Kentucky Attorney General Jack Conway, Nevada Attorney General Catherine Cortez Masto and Virginia Attorney General Mark Herring are among those who have declined to defend same-sex marriage bans in their respective states.

Pedro Julio Serrano of Puerto Rico Para Tod@s, a Puerto Rican LGBT advocacy group, noted to the Blade that Gov. Alejandro García Padilla last June applauded the U.S. Supreme Court’s DOMA ruling that applies to the American commonwealth. Serrano added he hopes Puerto Rico Justice Secretary César Miranda will not defend the island’s same-sex marriage ban in court.

“It is incumbent upon them to do the right thing if they truly believe in LGBT equality,” Serrano told the Blade, noting García has signed four pro-LGBT measures into law since taking office in January 2013. “It’s incumbent upon them not to defend this law because it’s unjust.”

Multiple attempts to reach the Puerto Rico Justice Department for comment on Conde and Álvarez’s lawsuit on Wednesday were unsuccessful.

“I’m a U.S. citizen,” Conde told the Blade. “I have the same rights in the Constitution no matter where I am – in a territory, a commonwealth or a state. I’m claiming my full citizenship and equality as any other citizen in the United States of America.”

26
Mar
2014

Lesbian nominated to Puerto Rico Supreme Court

Puerto Rico, gay news, Washington Blade

A lesbian lawyer is poised to become the first out judge to sit on the Puerto Rico Supreme Court. (Graphic by Raimond Spekking)

A lesbian lawyer is poised to become the first out judge to sit on the Puerto Rico Supreme Court after Gov. Alejandro García Padilla on Wednesday announced her nomination.

Maite Oronoz Rodríguez appeared alongside García at his official residence in San Juan as he announced her nomination to fill a vacancy on the court. El Nuevo Día, a Puerto Rican newspaper, reported that Maite thanked her partner, Gina Méndez Miró, who is chief-of-staff for Puerto Rico Senate President Eduardo Bhatía, during the press conference.

“I am conscious of the enormous responsibility that has come to me,” said Maite as el Nueva Día reported.

Maite is currently the director of legal affairs for the city of San Juan.

“Today is a great day for equity,” said San Juan Mayor Carmen Yulín Cruz on her Twitter page.

Pedro Julio Serrano of Puerto Rico Para Tod@s, a Puerto Rican LGBT advocacy group, also applauded Maite and her partner.

“I congratulate, thank and celebrate Maite and Gina for living openly their love, for loving their homeland so much and for loving themselves openly,” said Serrano. “Today is a glorious day for equality.”

Dr. José Toro Alfonso, a faculty member of the University of Puerto Rico Department of Psychology who advocates on behalf of LGBT Puerto Ricans and those living with HIV/AIDS, described Maite as a “young, respected and openly lesbian woman.” He categorized her nomination to the Puerto Rico Supreme Court as “amazing.”

Puerto Rico has seen significant progress on a host of LGBT-specific issues since García took office in January 2013.

García has thus far signed four pro-LGBT bills into law — including measures banning anti-LGBT discrimination in the U.S. commonwealth and adding sexual orientation and gender identity and expression to the island’s domestic violence laws. A lesbian couple from San Juan earlier this year filed a federal lawsuit seeking recognition of their Massachusetts marriage in Puerto Rico.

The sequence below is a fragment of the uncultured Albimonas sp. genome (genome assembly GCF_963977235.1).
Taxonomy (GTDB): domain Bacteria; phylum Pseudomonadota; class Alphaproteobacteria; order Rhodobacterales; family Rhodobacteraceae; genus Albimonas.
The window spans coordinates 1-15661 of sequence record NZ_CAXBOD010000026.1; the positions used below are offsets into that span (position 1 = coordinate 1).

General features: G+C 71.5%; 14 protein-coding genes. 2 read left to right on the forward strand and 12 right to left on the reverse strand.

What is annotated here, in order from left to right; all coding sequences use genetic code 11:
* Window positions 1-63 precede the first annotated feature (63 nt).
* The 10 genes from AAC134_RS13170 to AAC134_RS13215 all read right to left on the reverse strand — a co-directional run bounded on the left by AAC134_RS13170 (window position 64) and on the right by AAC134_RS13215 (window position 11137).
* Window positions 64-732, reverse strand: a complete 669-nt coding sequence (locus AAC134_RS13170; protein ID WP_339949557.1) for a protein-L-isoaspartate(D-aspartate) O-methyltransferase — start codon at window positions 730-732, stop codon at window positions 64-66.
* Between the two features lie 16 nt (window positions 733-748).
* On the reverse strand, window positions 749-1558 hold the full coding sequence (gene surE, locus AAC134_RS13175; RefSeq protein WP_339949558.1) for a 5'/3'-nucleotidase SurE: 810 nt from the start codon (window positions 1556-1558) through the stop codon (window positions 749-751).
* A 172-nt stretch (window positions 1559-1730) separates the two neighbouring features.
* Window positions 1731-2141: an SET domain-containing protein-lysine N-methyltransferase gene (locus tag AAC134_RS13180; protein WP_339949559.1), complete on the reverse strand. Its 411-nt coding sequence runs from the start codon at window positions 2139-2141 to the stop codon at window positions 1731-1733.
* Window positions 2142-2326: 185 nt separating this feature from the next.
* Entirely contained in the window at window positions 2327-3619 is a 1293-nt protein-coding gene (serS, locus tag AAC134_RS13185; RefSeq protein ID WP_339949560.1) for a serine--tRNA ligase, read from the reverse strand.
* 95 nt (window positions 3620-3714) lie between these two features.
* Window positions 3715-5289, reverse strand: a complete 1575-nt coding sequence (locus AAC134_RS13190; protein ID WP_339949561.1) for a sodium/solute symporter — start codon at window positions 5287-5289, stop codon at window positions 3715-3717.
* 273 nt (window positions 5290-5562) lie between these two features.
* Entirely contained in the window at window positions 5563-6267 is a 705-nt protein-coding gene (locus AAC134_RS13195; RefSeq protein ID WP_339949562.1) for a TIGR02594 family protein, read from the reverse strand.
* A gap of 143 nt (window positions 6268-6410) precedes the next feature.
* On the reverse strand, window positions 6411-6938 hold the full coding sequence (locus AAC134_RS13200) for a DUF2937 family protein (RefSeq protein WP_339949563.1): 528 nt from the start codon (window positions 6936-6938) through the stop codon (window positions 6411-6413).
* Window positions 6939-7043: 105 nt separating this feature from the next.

Homophobic and transphobic violence remains a serious concern among the island’s advocates, but Serrano stressed Maite’s nomination is another step forward for LGBT Puerto Ricans.

“I said last year when four laws in support of the LGBTT community were approved: There is no going back,” said Serrano. “Today we take a historic step in the right direction that demonstrates that Puerto Rico is for all of us. The governor has made an excellent nomination.”

Toro told the Blade he expects the Puerto Rico Senate will approve Maite’s nomination during confirmation hearings that are scheduled to take place next week.

04
Jun
2014

Lesbian’s nomination to Puerto Rico Supreme Court confirmed

Puerto Rico, gay news, Washington Blade

The Puerto Rico Senate on Monday approved a lesbian’s nomination to become the first openly LGBT judge to sit on the U.S. commonwealth’s Supreme Court. (Graphic by Raimond Spekking)

The Puerto Rico Senate on Monday confirmed the nomination of a lawyer who will become the first openly LGBT judge on the U.S. commonwealth’s Supreme Court.

Senators initially approved Maite Oronoz Rodríguez’s nomination in a voice vote, but they debated it after Sens. María de Lourdes Santiago and Larry Seilhamer made the request as as the newspaper el Nuevo Día reported. They ultimately approved Oronoz’s nomination by a 16-10 vote margin.

“The constitution says that the dignity of the human being is inviolable; we are all equal under the law,” said Senate President Eduardo Bhatía. “We have the ability to build a democracy where everyone is equal under the law.”

“The most important things are her professional qualifications, the historic nature of her nomination and her work as a lawyer,” added Sen. Tony Fas Alzamora.

Former Senate President Thomas Rivera Schatz is among the six senators who opposed Orodoz’s nomination.

Gov. Alejandro García Padilla earlier this month nominated Oronoz to fill a vacancy on the court.

Oronoz’s partner, Gina Méndez Miró, is Bhatía’s chief-of-staff.

“I applaud her for this recognition,” said García in a statement after the Senate approved Oronoz’s nomination. “I echo my words from when I nominated her: She is an example of what this new generation can offer to Puerto Rico.”

Pedro Julio Serrano of Puerto Rico Para Tod@s, a Puerto Rican LGBT advocacy group, also applauded Oronoz.

“We celebrate this historic step,” he said.

Dr. José Toro Alfonso, a faculty member of the University of Puerto Rico Department of Psychology who advocates on behalf of LGBT Puerto Ricans and those living with HIV/AIDS, also praised the senators who backed Oronoz’s nomination.